def _reject(self, request, reason):
'Forbidden (%s): %s', reason, request.path,
'status_code': 403,
'request': request,
return _get_failure_view()(request, reason=reason)
def process_view(self, request, callback, callback_args, callback_kwargs):
if getattr(request, 'csrf_processing_done', False):
return None
cookie_token = request.COOKIES[settings.CSRF_COOKIE_NAME]
except KeyError:
csrf_token = None
csrf_token = _sanitize_token(cookie_token)
if csrf_token != cookie_token:
# Cookie token needed to be replaced;
# the cookie needs to be reset.
request.csrf_cookie_needs_reset = True
# Use same token next time.
request.META['CSRF_COOKIE'] = csrf_token
# Wait until request.META["CSRF_COOKIE"] has been manipulated before
# bailing out, so that get_token still works
if getattr(callback, 'csrf_exempt', False):
return None
# Assume that anything not defined as 'safe' by RFC7231 needs protection
if request.method not in ('GET', 'HEAD', 'OPTIONS', 'TRACE'):
if getattr(request, '_dont_enforce_csrf_checks', False):
# Mechanism to turn off CSRF checks for test suite.
# It comes after the creation of CSRF cookies, so that
# everything else continues to work exactly the same
# (e.g. cookies are sent, etc.), but before any
# branches that call reject().
return self._accept(request)
if request.is_secure():
# Suppose user visits
# An active network attacker (man-in-the-middle, MITM) sends a
# POST form that targets and
# submits it via JavaScript.
# The attacker will need to provide a CSRF cookie and token, but
# that's no problem for a MITM and the session-independent
# secret we're using. So the MITM can circumvent the CSRF
# protection. This is true for any HTTP connection, but anyone
# using HTTPS expects better! For this reason, for
# we need additional protection that treats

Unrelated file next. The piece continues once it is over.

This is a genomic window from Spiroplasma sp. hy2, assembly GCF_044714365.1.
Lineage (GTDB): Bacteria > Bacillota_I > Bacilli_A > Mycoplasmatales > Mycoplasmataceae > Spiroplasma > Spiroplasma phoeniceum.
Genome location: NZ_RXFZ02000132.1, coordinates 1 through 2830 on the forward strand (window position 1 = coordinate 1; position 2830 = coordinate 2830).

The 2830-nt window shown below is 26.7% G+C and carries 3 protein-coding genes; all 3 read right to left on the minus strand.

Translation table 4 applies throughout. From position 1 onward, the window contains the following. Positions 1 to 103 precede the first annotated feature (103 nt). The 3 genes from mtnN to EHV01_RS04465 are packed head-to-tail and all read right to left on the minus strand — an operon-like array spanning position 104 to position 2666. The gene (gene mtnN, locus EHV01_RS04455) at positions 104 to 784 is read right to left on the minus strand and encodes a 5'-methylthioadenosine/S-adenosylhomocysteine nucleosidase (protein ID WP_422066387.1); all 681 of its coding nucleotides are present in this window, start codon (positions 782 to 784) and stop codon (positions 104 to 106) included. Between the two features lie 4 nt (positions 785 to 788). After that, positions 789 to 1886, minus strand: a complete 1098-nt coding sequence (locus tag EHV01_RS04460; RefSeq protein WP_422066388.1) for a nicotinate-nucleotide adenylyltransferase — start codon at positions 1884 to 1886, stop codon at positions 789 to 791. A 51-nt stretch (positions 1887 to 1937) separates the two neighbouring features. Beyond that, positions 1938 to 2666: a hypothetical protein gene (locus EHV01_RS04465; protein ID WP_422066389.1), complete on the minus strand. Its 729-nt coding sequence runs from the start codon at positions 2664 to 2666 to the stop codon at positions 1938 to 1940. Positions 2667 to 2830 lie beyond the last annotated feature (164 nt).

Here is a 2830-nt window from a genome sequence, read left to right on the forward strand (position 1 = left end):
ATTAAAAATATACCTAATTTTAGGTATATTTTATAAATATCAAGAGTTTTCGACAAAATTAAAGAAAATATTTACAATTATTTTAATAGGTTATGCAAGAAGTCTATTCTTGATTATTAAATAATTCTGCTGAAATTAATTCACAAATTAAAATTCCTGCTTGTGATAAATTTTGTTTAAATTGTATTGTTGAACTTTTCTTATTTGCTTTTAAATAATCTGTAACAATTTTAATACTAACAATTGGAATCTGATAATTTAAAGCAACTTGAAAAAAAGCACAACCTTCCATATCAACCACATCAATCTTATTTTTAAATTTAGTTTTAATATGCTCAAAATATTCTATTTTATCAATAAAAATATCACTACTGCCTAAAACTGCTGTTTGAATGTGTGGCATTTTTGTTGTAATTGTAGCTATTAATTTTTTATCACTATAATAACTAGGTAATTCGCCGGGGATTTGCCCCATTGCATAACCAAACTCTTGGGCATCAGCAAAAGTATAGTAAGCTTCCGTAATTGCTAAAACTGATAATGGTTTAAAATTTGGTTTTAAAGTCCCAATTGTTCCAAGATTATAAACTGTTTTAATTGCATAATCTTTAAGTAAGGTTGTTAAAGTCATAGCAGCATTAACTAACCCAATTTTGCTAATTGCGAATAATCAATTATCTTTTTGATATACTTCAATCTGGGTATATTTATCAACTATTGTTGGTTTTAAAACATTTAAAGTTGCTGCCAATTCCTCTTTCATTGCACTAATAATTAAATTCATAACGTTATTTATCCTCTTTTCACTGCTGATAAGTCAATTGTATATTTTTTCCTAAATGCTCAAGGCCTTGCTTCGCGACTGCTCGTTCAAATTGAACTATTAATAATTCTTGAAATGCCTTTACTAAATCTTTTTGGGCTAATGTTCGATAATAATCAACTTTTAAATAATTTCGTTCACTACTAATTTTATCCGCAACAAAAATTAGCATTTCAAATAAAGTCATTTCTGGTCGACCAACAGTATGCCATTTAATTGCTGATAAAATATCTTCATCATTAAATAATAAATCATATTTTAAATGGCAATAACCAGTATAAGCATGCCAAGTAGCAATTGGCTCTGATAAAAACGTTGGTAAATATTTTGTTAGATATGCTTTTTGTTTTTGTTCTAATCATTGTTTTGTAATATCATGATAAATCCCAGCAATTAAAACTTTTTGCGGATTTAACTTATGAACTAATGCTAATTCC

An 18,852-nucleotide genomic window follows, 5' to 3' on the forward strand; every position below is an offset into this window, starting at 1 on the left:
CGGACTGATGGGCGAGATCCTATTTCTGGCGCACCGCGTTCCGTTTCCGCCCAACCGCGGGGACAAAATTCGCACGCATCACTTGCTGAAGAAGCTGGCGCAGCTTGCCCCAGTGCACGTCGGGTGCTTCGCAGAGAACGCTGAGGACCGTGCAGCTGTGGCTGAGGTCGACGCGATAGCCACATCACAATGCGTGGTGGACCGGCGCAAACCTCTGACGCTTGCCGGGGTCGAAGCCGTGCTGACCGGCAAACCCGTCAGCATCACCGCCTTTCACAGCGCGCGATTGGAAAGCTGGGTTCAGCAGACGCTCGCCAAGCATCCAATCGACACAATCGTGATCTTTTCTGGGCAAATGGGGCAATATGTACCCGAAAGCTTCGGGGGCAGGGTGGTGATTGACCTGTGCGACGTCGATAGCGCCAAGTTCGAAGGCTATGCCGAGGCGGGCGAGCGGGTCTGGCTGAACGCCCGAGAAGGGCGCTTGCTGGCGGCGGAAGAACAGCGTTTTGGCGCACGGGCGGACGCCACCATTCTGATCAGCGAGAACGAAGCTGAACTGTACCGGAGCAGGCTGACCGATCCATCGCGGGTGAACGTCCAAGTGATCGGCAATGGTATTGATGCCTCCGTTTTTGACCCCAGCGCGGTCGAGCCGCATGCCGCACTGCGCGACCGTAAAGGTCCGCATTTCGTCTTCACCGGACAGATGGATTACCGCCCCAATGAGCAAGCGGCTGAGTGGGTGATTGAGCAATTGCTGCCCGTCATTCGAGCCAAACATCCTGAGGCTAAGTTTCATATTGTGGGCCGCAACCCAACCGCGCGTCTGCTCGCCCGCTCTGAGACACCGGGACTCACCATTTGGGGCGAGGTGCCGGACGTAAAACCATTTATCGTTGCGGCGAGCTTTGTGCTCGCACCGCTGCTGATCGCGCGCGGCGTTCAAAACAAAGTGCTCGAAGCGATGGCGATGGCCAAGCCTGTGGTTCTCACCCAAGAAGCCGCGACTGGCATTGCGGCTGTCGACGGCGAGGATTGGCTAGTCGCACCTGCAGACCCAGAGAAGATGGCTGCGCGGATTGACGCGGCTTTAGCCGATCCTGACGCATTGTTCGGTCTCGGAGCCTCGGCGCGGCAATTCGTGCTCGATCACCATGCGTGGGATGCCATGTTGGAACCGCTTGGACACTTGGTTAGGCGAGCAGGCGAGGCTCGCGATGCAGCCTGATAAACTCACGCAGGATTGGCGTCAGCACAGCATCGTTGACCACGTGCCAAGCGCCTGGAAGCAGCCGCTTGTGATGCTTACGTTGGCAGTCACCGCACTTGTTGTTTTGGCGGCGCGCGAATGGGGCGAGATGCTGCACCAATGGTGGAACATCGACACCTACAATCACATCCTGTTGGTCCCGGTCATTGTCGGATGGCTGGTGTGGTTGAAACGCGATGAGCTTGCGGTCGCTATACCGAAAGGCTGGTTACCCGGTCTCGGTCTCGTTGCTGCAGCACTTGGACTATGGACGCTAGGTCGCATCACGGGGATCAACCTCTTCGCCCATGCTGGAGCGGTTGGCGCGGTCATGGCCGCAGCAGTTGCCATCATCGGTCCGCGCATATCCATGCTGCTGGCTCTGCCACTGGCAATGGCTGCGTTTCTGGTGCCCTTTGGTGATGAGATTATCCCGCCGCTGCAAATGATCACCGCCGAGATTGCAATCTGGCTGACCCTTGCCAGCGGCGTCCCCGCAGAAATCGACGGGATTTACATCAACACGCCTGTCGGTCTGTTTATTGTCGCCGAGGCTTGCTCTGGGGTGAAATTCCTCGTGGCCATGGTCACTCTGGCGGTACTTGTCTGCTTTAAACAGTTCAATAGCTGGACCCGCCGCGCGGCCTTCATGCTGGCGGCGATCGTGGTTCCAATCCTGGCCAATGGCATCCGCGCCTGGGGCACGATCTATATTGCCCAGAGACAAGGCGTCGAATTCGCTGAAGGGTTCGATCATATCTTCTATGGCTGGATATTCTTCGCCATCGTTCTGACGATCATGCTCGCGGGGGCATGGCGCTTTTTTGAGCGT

# as completely untrusted. Under HTTPS,
# Barth et al. found that the Referer header is missing for
# same-domain requests in only about 0.2% of cases or less, so
# we can use strict Referer checking.
referer = force_text(
if referer is None:
return self._reject(request, REASON_NO_REFERER)
referer = urlparse(referer)
# Make sure we have a valid URL for Referer.
if '' in (referer.scheme, referer.netloc):
return self._reject(request, REASON_MALFORMED_REFERER)
# Ensure that our Referer is also secure.
if referer.scheme != 'https':
return self._reject(request, REASON_INSECURE_REFERER)
# If there isn't a CSRF_COOKIE_DOMAIN, assume we need an exact
# match on host:port. If not, obey the cookie rules.
if settings.CSRF_COOKIE_DOMAIN is None:
# request.get_host() includes the port.
good_referer = request.get_host()
good_referer = settings.CSRF_COOKIE_DOMAIN
server_port = request.get_port()
if server_port not in ('443', '80'):
good_referer = '%s:%s' % (good_referer, server_port)
# Here we generate a list of all acceptable HTTP referers,
# including the current host since that has been validated
# upstream.
good_hosts = list(settings.CSRF_TRUSTED_ORIGINS)
if not any(is_same_domain(referer.netloc, host) for host in good_hosts):
reason = REASON_BAD_REFERER % referer.geturl()
return self._reject(request, reason)
if csrf_token is None:
# No CSRF cookie. For POST requests, we insist on a CSRF cookie,
# and in this way we can avoid all CSRF attacks, including login
return self._reject(request, REASON_NO_CSRF_COOKIE)
# Check non-cookie token for match.
request_csrf_token = ""
if request.method == "POST":
request_csrf_token = request.POST.get('csrfmiddlewaretoken', '')
except IOError:
# Handle a broken connection before we've completed reading
# the POST data. process_view shouldn't raise any
# exceptions, so we'll ignore and serve the user a 403
# (assuming they're still listening, which they probably
# aren't because of the error).
if request_csrf_token == "":
# Fall back to X-CSRFToken, to make things easier for AJAX,
# and possible for PUT/DELETE.
request_csrf_token = request.META.get(settings.CSRF_HEADER_NAME, '')
request_csrf_token = _sanitize_token(request_csrf_token)
if not _compare_salted_tokens(request_csrf_token, csrf_token):
return self._reject(request, REASON_BAD_TOKEN)
return self._accept(request)
def process_response(self, request, response):
if not getattr(request, 'csrf_cookie_needs_reset', False):
if getattr(response, 'csrf_cookie_set', False):
return response
if not request.META.get("CSRF_COOKIE_USED", False):
return response
# Set the CSRF cookie even if it's already set, so we renew
# the expiry timer.
# Content varies with the CSRF cookie, so set the Vary header.
patch_vary_headers(response, ('Cookie',))
response.csrf_cookie_set = True
return response